Sunday, May 13, 2012

Submission, Change, and the Church

I recently discovered Fish Eaters, a site with loads of excellent apologetics on hard-core Catholicism. It explains the richness of our millenia-old traditions and is truly marvelous! The site creator, Tracy, states states her position, which is pretty solid. (I'm used to people saying that the the Tridentine rite is superior to the Novus Ordo and pretty much agree.) Moving around the site, I discovered a fun page: Lists Every Catholic Should be Familiar With. (I like lists.)

As I was happily stuffing information into my brain I saw that the list of mysteries of the Rosary had only 15 items. Then I read
...His Holiness, Pope John Paul II, recommended adding 5 more Mysteries.... This novelty does not change the true Rosary and is merely presented as an option for Christians. This option, however, is one that totally disrupts the relationship between the Rosary and the Breviary's Psalms.
While I disagree with Tracy's thoughts about the five Luminous mysteries, I have a lot of empathy with her: I wince to hear that the Roman Calendar is all messed up, or that the fifteen-decade Rosary fits with the old Office and now everything is all confused. I like things to fit and remain consistent.

In fact, lots of things in the Church make me wince. I used to wonder why there are redundant religious orders (e.g. Dominicans, Salesians, Ursulines—they all teach!). Can't we be systematized and have one monastic order and one apostolic order? Why are there so many vocations? Can't we be saintly in an orderly, limited number of ways?

The Vocation Tree: a helpful infographic, but
the first time I saw it I definitely winced.
But that's not how agapic love works. God has an unexpected, organic fecundity and the Church reflects this in the differences between souls and the developing Church: remaining one, she changes by adding and pruning to produce more fruit for our salvation!

(This post is about more than the Rosary, but recently Msgr. Charles Pope proposed adding more mysteries to the Rosary, in a lighthearted but earnest way. The Rosary isn't the Canon of the Mass. It's not Scripture. It's a devotion and, like the vocations blessed by the Church, changes as the Church's needs change.)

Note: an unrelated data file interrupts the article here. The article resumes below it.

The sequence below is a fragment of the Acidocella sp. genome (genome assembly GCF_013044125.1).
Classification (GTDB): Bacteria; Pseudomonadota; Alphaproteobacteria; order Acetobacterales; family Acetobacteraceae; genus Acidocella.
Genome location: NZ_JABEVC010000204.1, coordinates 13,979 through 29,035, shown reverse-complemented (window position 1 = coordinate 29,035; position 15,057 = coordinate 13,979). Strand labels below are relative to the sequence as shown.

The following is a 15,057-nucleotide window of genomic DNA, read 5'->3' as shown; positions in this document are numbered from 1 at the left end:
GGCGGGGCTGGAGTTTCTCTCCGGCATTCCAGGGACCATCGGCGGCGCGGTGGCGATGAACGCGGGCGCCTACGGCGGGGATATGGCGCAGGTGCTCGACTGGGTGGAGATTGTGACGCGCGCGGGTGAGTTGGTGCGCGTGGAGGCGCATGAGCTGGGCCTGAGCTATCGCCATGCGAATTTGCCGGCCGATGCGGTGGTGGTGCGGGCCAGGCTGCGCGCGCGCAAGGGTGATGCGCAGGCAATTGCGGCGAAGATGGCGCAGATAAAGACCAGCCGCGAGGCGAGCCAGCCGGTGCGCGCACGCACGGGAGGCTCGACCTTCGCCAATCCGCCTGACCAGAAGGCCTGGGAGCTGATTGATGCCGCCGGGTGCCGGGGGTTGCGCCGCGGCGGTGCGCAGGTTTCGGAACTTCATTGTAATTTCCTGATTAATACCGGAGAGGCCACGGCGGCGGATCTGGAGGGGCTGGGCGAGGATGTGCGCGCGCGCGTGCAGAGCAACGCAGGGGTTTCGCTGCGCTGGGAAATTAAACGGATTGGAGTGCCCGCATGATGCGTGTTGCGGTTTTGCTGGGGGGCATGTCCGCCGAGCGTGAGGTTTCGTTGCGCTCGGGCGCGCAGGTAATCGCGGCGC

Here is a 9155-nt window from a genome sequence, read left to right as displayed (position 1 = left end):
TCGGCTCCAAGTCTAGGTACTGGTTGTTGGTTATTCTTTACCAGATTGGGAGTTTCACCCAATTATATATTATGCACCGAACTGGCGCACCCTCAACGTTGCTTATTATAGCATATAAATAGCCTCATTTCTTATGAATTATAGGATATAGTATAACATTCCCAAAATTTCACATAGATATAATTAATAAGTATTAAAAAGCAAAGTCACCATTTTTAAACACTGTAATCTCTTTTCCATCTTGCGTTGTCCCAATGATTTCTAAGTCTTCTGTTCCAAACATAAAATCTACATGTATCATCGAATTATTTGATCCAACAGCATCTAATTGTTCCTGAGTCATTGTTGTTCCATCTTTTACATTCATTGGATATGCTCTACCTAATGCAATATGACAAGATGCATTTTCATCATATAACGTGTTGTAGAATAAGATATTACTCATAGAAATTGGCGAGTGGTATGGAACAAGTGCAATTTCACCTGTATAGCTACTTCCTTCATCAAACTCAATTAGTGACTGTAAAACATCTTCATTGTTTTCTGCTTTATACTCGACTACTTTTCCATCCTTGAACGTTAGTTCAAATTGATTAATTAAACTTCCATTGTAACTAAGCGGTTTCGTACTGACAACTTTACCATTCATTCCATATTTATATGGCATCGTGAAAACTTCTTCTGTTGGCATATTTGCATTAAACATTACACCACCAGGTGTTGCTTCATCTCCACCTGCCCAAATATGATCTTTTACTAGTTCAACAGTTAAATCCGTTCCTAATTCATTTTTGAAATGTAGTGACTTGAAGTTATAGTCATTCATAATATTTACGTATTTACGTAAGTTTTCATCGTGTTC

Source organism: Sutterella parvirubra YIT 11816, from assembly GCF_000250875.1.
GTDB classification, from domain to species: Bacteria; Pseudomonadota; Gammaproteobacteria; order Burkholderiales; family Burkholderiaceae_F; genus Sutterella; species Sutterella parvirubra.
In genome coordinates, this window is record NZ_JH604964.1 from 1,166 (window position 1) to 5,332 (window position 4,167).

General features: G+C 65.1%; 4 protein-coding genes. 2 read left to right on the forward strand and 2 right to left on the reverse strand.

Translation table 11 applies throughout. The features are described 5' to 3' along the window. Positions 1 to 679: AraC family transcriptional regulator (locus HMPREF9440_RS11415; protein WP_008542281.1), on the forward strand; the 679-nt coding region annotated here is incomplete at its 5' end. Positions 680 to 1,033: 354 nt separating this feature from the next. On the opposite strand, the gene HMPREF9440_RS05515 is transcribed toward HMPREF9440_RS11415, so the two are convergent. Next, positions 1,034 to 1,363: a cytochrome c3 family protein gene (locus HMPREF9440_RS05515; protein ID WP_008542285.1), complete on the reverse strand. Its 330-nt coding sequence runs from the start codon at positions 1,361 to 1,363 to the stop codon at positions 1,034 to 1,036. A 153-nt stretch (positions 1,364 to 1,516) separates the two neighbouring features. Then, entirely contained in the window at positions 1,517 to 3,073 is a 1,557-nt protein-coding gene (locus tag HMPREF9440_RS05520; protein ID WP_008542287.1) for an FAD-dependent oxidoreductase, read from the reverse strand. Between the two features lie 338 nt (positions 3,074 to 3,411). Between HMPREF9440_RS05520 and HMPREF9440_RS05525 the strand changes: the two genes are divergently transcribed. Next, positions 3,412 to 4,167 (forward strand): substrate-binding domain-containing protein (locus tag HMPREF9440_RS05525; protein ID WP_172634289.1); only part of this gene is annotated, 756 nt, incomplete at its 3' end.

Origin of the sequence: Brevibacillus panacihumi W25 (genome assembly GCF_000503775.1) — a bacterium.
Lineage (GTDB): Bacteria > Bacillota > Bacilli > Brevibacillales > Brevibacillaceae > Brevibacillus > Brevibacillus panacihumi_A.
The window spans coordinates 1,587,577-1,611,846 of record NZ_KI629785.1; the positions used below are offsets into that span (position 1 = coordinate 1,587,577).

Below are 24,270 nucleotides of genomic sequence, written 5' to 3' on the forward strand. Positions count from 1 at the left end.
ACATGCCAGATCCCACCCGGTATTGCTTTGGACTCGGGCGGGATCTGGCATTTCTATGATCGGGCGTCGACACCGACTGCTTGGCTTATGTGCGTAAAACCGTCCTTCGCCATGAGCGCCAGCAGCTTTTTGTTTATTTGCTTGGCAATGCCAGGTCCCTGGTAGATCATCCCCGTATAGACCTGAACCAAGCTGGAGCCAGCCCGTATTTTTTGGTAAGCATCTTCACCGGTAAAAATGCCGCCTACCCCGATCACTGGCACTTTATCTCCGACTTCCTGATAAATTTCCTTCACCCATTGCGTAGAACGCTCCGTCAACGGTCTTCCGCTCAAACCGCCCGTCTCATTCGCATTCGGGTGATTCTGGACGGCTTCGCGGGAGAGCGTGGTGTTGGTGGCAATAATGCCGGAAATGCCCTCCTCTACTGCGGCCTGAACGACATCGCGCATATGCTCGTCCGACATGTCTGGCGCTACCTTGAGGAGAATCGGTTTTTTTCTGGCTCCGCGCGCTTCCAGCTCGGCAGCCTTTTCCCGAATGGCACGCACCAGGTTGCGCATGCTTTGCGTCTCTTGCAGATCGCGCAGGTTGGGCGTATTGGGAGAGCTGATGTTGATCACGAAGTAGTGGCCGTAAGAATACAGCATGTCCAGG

So, despite my love of Latin, lists, ritual, order, and incense I need to remember the nature of the Church. But where is the balance between maintaining tradition and allowing for true growth? St. Pio of Pietrelcina has great words to say about this, similar to the recent words of Bishop Fellay, superior of SSPX. First, St. Pio:
...A renewed Church is coming, faithful and united, and you must help to usher this in by setting an example of great loyalty and fidelity. Perhaps there are things you do not agree with about this Church. Heaven accepts the fact that you have opinions. But you should discuss these things with Jesus and not use these points to pull your Church down and distance others from obedience. You will be accountable for this, my friends.

If Jesus is calling you to lead in the Church, then you must lead. If He is calling you to follow in the Church, I suggest you follow or risk displeasing heaven. ...[B]eing in a constant state of disagreement with your Church is causing you unnecessary stress. ... This is God’s one true Church and that has not changed. Be faithful during this time.... [B]e accepting of both your personal crosses and also accepting of the crosses your Church is carrying during this period. Heaven is with you in each personal cross and heaven is working to renew the Church. Be patient and calm while we work together in these matters.
Next, Bp. Fellay: "today’s Church still has Jesus as its head. You give the impression of being so scandalised that you can no longer accept this is still true..." and "[this] conception of the Church is too human and fatalistic; [it sees] the dangers, the scheming and the difficulties but you no longer see the help offered by grace and the Holy Spirit."

Ultimately, both urge us to obedience as a guide: we will walk the correct line between too much change and too much rigidity when we are obedient. The Church, they remind us, is God's—not ours, not the Pope's, not the Councils'. Therefore, let us constantly seek Christ, because He embodies obedience and thus sets us free. Dilige et quod vis fac.

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